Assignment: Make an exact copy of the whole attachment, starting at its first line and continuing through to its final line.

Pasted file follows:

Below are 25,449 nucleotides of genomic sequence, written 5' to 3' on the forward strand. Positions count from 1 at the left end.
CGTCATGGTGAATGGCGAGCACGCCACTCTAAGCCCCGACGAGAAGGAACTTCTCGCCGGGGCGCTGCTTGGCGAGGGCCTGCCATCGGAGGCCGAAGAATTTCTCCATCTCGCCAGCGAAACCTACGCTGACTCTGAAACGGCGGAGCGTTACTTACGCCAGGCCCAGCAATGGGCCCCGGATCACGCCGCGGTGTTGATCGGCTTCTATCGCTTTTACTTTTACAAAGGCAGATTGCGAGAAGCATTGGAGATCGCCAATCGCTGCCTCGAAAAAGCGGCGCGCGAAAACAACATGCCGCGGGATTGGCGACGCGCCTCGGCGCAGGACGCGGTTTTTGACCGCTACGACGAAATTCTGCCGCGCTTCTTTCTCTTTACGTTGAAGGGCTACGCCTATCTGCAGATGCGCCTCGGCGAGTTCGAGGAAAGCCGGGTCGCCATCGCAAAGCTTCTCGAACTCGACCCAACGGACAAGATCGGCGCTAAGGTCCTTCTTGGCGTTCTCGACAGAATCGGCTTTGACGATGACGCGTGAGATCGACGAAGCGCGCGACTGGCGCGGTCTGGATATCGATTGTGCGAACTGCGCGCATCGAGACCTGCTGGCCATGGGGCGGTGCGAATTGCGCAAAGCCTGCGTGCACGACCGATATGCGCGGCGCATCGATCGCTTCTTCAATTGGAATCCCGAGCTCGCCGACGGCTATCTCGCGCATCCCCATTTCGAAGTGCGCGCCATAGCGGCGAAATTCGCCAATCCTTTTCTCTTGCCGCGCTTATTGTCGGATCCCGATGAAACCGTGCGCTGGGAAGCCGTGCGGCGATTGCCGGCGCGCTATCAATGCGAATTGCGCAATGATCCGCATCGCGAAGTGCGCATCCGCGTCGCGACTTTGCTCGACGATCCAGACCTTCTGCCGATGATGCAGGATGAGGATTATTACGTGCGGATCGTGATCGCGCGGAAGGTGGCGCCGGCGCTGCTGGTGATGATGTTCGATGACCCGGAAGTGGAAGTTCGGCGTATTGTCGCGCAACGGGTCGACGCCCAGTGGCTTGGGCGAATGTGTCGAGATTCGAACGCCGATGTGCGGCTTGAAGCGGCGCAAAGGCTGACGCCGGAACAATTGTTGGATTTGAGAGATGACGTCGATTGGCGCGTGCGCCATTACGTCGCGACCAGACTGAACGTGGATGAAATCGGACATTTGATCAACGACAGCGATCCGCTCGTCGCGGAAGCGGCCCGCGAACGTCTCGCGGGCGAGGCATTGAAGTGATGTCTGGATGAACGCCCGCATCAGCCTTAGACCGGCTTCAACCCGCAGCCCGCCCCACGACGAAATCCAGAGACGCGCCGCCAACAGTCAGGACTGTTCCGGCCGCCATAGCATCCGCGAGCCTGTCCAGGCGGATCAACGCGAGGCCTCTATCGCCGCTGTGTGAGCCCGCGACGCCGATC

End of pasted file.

Below are 25,449 nucleotides of genomic sequence, written 5' to 3' on the forward strand. Positions count from 1 at the left end.
CGTCATGGTGAATGGCGAGCACGCCACTCTAAGCCCCGACGAGAAGGAACTTCTCGCCGGGGCGCTGCTTGGCGAGGGCCTGCCATCGGAGGCCGAAGAATTTCTCCATCTCGCCAGCGAAACCTACGCTGACTCTGAAACGGCGGAGCGTTACTTACGCCAGGCCCAGCAATGGGCCCCGGATCACGCCGCGGTGTTGATCGGCTTCTATCGCTTTTACTTTTACAAAGGCAGATTGCGAGAAGCATTGGAGATCGCCAATCGCTGCCTCGAAAAAGCGGCGCGCGAAAACAACATGCCGCGGGATTGGCGACGCGCCTCGGCGCAGGACGCGGTTTTTGACCGCTACGACGAAATTCTGCCGCGCTTCTTTCTCTTTACGTTGAAGGGCTACGCCTATCTGCAGATGCGCCTCGGCGAGTTCGAGGAAAGCCGGGTCGCCATCGCAAAGCTTCTCGAACTCGACCCAACGGACAAGATCGGCGCTAAGGTCCTTCTTGGCGTTCTCGACAGAATCGGCTTTGACGATGACGCGTGAGATCGACGAAGCGCGCGACTGGCGCGGTCTGGATATCGATTGTGCGAACTGCGCGCATCGAGACCTGCTGGCCATGGGGCGGTGCGAATTGCGCAAAGCCTGCGTGCACGACCGATATGCGCGGCGCATCGATCGCTTCTTCAATTGGAATCCCGAGCTCGCCGACGGCTATCTCGCGCATCCCCATTTCGAAGTGCGCGCCATAGCGGCGAAATTCGCCAATCCTTTTCTCTTGCCGCGCTTATTGTCGGATCCCGATGAAACCGTGCGCTGGGAAGCCGTGCGGCGATTGCCGGCGCGCTATCAATGCGAATTGCGCAATGATCCGCATCGCGAAGTGCGCATCCGCGTCGCGACTTTGCTCGACGATCCAGACCTTCTGCCGATGATGCAGGATGAGGATTATTACGTGCGGATCGTGATCGCGCGGAAGGTGGCGCCGGCGCTGCTGGTGATGATGTTCGATGACCCGGAAGTGGAAGTTCGGCGTATTGTCGCGCAACGGGTCGACGCCCAGTGGCTTGGGCGAATGTGTCGAGATTCGAACGCCGATGTGCGGCTTGAAGCGGCGCAAAGGCTGACGCCGGAACAATTGTTGGATTTGAGAGATGACGTCGATTGGCGCGTGCGCCATTACGTCGCGACCAGACTGAACGTGGATGAAATCGGACATTTGATCAACGACAGCGATCCGCTCGTCGCGGAAGCGGCCCGCGAACGTCTCGCGGGCGAGGCATTGAAGTGATGTCTGGATGAACGCCCGCATCAGCCTTAGACCGGCTTCAACCCGCAGCCCGCCCCACGACGAAATCCAGAGACGCGCCGCCAACAGTCAGGACTGTTCCGGCCGCCATAGCATCCGCGAGCCTGTCCAGGCGGATCAACGCGAGGCCTCTATCGCCGCTGTGTGAGCCCGCGACGCCGATC